Understanding the value of the network - By Eoin Lyons
Much has been written about the value of the network in business. In “The Role of Networks in Organisational Change” (McKinsey Quarterly) network density is measured using “centrality” (connections per person) and “cohesion” (average number of steps to reach all members). It contains a case study of a leading provider of outsourcing and IT consulting and demonstrates the positive impact on density of a programme to improve connections and eliminate bottlenecks.
I find the density measurement interesting but I would like to better understand how we use networks to deliver more value. I worked with a colleague in the recent past who I felt had the most dense internal network in the management team. This was based on his tenure and historic mobility in the organisation. I encouraged him to use this network when trying to deliver an important project he was leading. In practical terms it meant stepping outside the traditional project structure and creating a wider conversation to influence, align and gather resources.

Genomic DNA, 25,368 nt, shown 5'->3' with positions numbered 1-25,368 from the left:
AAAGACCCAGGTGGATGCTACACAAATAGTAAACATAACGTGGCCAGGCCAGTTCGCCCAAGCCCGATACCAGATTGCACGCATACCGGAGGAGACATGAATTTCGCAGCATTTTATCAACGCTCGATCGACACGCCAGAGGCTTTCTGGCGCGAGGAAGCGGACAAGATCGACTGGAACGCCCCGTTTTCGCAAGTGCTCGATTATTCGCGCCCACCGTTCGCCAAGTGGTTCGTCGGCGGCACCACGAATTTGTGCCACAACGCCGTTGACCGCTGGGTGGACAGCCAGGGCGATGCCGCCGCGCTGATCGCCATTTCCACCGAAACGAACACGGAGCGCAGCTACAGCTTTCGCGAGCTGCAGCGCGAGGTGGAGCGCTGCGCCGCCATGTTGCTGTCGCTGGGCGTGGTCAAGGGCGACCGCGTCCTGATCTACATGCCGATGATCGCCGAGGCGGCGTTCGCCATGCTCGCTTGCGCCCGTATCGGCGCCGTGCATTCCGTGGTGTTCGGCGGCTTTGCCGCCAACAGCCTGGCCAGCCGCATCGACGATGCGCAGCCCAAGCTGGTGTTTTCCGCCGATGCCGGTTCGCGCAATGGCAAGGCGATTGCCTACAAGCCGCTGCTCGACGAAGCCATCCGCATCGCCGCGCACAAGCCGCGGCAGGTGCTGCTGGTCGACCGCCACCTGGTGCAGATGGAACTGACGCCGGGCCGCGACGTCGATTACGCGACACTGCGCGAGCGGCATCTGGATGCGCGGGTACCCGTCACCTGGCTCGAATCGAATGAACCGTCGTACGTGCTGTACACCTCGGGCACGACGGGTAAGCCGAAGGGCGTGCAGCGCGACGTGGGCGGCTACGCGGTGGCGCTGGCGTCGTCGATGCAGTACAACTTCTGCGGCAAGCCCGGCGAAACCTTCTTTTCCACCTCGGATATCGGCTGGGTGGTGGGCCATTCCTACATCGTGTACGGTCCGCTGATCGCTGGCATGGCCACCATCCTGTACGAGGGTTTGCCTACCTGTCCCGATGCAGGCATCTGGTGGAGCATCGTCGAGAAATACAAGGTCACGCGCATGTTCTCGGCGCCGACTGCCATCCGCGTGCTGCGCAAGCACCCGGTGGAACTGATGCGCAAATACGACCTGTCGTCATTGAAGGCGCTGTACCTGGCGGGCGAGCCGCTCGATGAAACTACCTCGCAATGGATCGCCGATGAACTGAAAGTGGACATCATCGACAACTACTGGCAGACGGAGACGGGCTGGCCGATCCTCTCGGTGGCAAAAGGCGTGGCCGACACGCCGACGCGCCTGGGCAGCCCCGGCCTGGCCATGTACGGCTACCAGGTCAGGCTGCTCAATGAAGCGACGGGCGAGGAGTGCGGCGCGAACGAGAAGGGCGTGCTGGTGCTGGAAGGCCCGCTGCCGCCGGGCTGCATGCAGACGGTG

Engaging around the edge of the project had a positive impact on success. The relatively smooth delivery of a complex project and the positive PR it delivered for the manager got me thinking. Is the underlying value of the network the ability to use a relationship as opposed to the sum of the skills and competencies of the nodes? If the network itself is an asset, the more dense the more valuable, how to we actually get better use of this asset to deliver competitive advantage?